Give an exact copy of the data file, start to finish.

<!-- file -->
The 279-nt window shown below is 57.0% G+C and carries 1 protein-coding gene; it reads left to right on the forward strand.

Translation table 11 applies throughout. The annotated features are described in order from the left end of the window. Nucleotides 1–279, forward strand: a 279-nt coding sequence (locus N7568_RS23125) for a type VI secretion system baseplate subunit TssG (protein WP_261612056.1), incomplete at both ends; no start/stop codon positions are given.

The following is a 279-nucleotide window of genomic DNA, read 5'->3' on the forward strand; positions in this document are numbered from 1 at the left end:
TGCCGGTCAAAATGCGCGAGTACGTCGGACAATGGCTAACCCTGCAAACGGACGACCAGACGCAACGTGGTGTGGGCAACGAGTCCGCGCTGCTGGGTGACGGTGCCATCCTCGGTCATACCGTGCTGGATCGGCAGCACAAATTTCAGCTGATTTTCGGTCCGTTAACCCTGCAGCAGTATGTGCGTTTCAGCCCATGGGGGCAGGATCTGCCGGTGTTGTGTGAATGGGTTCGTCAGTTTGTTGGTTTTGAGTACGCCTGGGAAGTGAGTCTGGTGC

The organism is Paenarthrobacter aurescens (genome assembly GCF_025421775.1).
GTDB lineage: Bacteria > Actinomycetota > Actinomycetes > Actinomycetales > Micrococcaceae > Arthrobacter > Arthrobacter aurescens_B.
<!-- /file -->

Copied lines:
The 279-nt window shown below is 57.0% G+C and carries 1 protein-coding gene; it reads left to right on the forward strand.

Translation table 11 applies throughout. The annotated features are described in order from the left end of the window. Nucleotides 1–279, forward strand: a 279-nt coding sequence (locus N7568_RS23125) for a type VI secretion system baseplate subunit TssG (protein WP_261612056.1), incomplete at both ends; no start/stop codon positions are given.

The following is a 279-nucleotide window of genomic DNA, read 5'->3' on the forward strand; positions in this document are numbered from 1 at the left end:
TGCCGGTCAAAATGCGCGAGTACGTCGGACAATGGCTAACCCTGCAAACGGACGACCAGACGCAACGTGGTGTGGGCAACGAGTCCGCGCTGCTGGGTGACGGTGCCATCCTCGGTCATACCGTGCTGGATCGGCAGCACAAATTTCAGCTGATTTTCGGTCCGTTAACCCTGCAGCAGTATGTGCGTTTCAGCCCATGGGGGCAGGATCTGCCGGTGTTGTGTGAATGGGTTCGTCAGTTTGTTGGTTTTGAGTACGCCTGGGAAGTGAGTCTGGTGC

The organism is Paenarthrobacter aurescens (genome assembly GCF_025421775.1).
GTDB lineage: Bacteria > Actinomycetota > Actinomycetes > Actinomycetales > Micrococcaceae > Arthrobacter > Arthrobacter aurescens_B.